As Brandon has been working on his golf game, he decided he wanted an at-home golf simulator. Apparently, they can get pretty pricey—ranging from a few thousand dollars to tens of thousands; the one he was interested in was somewhere in the middle of that range. He looked at our spending plan and realized that this kind of purchase just wasn’t reasonable right now. Technically, we could afford it, but something would have to give—and we’re not ready to reorganize our financial priorities to buy a golf simulator. Instead, he’s going a more DIY route and is creating his own simulator set up in our garage at a price that we’re more comfortable with. This is an expense that fits into our budget, and as long as we’re sticking with that plan, we can feel confident about our spending.
Stay on the Same Page
Dr. Jim Dahle has often pointed out that divorce can be financially devastating. Creating a plan for our money even when, or maybe especially when, we have plenty of it helps Brandon and I stay on the same page. There’s no need to nitpick the little splurges and expenses. He eats Tropical Smoothie for lunch most days of the week—whatever. I enjoy a good happy hour with my girlfriends—and am happier for it. We’ve certainly had times when we’ve been stressed about money, but I don’t think we’ve ever really fought about it. Having a budget takes some of the emotion out of it. When we do have to say no to an expense, it’s the budget that is laying down the law—not the other person. We get to stay on the same team.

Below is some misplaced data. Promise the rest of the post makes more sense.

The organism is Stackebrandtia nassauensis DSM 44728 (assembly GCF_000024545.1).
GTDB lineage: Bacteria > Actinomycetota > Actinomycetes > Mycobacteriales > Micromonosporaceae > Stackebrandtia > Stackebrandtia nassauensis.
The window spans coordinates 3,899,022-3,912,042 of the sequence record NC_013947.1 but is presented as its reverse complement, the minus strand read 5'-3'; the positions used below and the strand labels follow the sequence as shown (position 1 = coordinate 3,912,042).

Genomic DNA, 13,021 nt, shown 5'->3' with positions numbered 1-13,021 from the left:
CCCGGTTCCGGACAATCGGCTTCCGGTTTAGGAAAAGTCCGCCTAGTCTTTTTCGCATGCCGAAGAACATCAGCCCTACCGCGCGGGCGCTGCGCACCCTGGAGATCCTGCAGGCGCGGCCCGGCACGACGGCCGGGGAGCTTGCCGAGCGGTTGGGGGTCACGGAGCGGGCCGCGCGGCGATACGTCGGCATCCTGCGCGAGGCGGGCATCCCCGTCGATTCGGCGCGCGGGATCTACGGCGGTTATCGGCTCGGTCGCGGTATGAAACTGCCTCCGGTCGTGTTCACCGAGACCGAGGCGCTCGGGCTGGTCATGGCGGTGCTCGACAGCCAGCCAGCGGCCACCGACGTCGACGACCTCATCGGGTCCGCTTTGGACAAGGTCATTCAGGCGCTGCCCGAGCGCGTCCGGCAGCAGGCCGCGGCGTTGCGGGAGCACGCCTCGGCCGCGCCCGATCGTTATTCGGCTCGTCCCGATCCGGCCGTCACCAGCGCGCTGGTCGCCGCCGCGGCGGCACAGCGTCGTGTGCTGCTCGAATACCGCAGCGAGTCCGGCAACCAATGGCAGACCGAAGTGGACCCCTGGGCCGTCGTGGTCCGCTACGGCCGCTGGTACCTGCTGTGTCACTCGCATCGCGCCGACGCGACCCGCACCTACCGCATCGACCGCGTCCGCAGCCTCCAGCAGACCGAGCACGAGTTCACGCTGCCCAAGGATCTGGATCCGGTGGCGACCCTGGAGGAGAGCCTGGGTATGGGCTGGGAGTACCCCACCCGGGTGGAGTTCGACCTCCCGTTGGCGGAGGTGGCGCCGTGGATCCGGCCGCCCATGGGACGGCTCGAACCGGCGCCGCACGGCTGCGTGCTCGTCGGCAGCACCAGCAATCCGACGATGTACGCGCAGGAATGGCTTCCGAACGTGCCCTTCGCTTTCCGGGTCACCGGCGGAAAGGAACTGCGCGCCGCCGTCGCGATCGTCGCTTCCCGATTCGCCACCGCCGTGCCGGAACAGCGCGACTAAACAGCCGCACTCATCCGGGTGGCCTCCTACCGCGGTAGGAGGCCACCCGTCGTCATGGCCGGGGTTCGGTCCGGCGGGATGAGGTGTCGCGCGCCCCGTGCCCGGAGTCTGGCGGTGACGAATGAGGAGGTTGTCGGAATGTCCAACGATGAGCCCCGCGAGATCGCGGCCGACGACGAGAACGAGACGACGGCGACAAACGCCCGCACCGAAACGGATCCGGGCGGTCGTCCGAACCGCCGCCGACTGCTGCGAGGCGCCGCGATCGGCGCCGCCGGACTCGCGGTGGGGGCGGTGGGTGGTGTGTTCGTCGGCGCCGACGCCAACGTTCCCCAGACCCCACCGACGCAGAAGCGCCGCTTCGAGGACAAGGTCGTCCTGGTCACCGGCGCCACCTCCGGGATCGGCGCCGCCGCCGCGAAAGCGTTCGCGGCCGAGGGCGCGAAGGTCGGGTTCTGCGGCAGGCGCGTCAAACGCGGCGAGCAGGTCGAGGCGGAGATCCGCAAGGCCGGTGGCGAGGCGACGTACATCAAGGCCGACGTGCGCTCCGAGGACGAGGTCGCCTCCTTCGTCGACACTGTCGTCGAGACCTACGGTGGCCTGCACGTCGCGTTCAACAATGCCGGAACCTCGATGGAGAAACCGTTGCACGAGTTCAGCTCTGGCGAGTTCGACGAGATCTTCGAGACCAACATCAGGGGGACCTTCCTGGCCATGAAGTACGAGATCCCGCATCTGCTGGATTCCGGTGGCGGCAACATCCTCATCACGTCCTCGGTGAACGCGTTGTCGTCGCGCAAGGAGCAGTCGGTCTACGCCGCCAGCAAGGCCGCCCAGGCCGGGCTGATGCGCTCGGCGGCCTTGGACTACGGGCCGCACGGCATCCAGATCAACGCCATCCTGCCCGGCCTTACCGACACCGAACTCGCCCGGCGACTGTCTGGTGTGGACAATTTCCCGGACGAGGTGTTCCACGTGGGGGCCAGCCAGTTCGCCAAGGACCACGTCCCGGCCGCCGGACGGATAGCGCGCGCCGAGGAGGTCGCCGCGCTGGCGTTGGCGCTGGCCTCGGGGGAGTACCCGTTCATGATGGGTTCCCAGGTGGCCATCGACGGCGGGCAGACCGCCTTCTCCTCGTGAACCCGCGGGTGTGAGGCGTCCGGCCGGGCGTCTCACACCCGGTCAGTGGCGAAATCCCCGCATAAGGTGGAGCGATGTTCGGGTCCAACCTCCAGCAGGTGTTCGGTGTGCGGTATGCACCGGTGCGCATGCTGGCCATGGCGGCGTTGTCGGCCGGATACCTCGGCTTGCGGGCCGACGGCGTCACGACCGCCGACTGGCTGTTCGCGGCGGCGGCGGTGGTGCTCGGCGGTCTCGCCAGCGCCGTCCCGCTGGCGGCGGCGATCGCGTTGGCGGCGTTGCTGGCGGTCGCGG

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Worth a Try?
Keeping a close eye on our spending has helped us continue “living like residents” even now that our income has grown. Still, it’s hard to say if we’ll use this system forever. We’re doing this with a purpose—we have specific financial and lifestyle goals that we are striving to reach. We want to pay off Brandon’s med school loans—but not just for the sake of paying them off; eliminating that debt will free up the cash flow we need to afford a larger home that is a better fit for our growing family.
I know, I know. We’re a little intense. But I promise, using this modified version of a zero-based budget has been immensely helpful for our finances and for our relationship.
If you’re finding that your money isn’t going as far as you imagined—or as far as you need it to—maybe give this a try.
Did you find that using a budget, especially early in your career, helped you eventually build wealth? Why or why not? What kind of budget did you use? Comment below!